Rapsody: I think just what she represented for me at the time. She reminded me more of myself than any other artist that I could think of because she had that tomboy side, but she did have that sexy, feminine side where she would present herself in the most classy way and that’s how I looked at myself. Like, I was never too much one or the other. I loved that she was so raw in her rhymes, too. I loved that she was lyrical. I love her words, and I love her metaphors.
I also love the honesty in her music and the truth that she spoke of. And it was just a love for the culture that I saw in her that I just resonated with. It was just different. She was just somebody that I connected with. Again, when I looked at her, I saw myself. I saw like, “Yo, that’s what I want to embody as a person — not just in music but as a person. So, you know, that’s what it was. She was human and she wasn’t afraid to be human. The first time I heard “Zion,” I was like, “Man, this is so powerful and naked at the same time.”
RealStreetRadio: Did you look at her and think, “Yeah, I could do that.” Did that make you kind of want to pursue it even more?
Rapsody: Definitely. I said I at least want to try to do that. I always thought I could do the best I can, but I can’t do what Lauryn does. To be able to sing and rap and produce, she’s just brilliant. You know, there’ll only be one Lauryn. I used to say prayers like, “Dang, I wish I could sing so I could get down like Lauryn. But, I’m thankful for the gift that I’m …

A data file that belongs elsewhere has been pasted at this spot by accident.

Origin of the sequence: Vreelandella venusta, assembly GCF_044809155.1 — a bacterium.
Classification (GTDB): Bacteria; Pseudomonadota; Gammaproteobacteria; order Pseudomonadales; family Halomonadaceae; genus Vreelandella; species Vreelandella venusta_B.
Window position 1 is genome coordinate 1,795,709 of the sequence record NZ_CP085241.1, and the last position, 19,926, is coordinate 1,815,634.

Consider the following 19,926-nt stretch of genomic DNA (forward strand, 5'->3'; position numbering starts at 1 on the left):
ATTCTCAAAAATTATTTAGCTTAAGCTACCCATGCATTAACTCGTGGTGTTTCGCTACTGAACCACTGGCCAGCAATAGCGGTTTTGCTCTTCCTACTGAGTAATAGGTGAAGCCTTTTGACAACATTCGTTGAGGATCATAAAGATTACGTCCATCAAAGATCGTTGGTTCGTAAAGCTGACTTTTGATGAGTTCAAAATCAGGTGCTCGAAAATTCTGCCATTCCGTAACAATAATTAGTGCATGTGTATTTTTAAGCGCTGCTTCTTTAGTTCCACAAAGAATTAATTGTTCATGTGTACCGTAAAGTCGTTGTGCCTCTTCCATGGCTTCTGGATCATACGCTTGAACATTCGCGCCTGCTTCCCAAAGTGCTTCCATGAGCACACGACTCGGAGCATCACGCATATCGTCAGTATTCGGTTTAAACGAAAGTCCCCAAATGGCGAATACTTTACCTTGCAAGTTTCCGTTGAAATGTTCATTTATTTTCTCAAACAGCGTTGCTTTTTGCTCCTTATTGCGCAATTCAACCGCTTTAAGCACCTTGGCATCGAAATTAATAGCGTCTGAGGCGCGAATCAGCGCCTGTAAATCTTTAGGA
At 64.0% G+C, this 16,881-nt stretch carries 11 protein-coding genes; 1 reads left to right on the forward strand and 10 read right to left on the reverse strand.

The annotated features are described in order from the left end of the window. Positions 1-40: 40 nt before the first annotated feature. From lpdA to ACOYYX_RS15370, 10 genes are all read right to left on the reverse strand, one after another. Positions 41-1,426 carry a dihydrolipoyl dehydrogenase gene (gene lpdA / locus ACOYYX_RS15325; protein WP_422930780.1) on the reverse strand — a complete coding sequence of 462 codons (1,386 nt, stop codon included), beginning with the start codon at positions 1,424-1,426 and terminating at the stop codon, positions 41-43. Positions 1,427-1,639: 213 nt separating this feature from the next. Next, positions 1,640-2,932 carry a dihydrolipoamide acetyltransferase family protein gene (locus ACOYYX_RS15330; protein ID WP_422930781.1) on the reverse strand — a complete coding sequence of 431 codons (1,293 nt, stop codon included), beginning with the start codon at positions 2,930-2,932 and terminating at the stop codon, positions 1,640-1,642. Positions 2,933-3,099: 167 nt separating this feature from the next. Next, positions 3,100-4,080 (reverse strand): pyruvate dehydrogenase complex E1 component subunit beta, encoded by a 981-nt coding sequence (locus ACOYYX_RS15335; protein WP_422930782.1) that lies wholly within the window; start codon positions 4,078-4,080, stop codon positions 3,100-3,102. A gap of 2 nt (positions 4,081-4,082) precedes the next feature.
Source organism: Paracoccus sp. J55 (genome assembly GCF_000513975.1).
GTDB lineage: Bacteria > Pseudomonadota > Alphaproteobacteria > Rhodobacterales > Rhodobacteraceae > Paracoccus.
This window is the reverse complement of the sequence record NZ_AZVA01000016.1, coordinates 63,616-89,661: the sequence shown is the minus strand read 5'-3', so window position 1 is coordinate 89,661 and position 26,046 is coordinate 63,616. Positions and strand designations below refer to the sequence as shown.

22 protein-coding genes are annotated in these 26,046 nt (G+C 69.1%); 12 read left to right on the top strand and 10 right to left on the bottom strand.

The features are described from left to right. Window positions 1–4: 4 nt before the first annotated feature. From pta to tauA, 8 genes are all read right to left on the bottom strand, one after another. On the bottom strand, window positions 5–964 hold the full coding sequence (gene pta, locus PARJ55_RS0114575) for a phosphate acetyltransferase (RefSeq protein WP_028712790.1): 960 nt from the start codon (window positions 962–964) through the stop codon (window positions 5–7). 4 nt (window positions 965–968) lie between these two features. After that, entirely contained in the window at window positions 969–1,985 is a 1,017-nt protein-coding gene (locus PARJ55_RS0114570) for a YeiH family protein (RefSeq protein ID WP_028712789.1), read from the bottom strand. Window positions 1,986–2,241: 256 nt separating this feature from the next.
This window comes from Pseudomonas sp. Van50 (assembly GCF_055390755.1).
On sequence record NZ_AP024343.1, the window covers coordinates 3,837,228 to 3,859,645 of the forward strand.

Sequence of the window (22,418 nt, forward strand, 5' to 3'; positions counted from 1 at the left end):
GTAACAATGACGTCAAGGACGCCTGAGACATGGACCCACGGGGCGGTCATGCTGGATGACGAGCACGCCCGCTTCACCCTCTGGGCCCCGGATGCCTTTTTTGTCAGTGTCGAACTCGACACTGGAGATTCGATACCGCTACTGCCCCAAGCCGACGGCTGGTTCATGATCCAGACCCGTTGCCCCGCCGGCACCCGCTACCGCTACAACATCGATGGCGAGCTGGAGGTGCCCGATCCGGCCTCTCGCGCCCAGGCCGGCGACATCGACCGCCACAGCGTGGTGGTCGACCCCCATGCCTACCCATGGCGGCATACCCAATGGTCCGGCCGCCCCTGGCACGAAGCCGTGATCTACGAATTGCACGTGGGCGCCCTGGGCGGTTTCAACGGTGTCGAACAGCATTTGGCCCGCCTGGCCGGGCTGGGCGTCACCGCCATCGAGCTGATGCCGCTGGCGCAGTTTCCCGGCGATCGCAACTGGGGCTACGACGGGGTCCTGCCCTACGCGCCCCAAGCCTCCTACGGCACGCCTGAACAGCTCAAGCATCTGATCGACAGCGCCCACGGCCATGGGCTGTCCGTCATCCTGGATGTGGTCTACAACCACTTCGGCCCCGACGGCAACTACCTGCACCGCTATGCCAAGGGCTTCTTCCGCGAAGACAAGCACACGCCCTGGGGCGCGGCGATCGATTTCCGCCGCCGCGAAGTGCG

RealStreetRadio: But you did! You sang, “Trying to catch a wave [singing].”
Rapsody: [Laughs] That was like … that was so off pitch. It was the most beautiful accident. It’s crazy. I’m so surprised he left that in.
RealStreetRadio: I thought that was so cool! I’ll sing along [laughs].
Rapsody: [Laughs] Thank you.
RealStreetRadio: You have this album coming out. Here you are signed to Roc Nation, you’re Grammy nominated. What’s next for Rapsody?
Rapsody: Man, the possibilities are endless. I would just say, “To be continued.” That’s all I got to say right now. There’s even more to come. Definitely going to tour this album. When we’re done with this wave, we’re just ready to get on the next one, so “to be continued.”
RealStreetRadio: In a way it’s like you’re just getting started. You’re still young. We’ve got decades, girl [laughs].
Rapsody: [Laughs] Put it on me, put it on me.
RealStreetRadio: Congratulations on the new album and may you have lots of continued success.
Rapsody: Thank you. I wish the same for you and happy to have you with the DX family. I love them so it’s good to connect with people.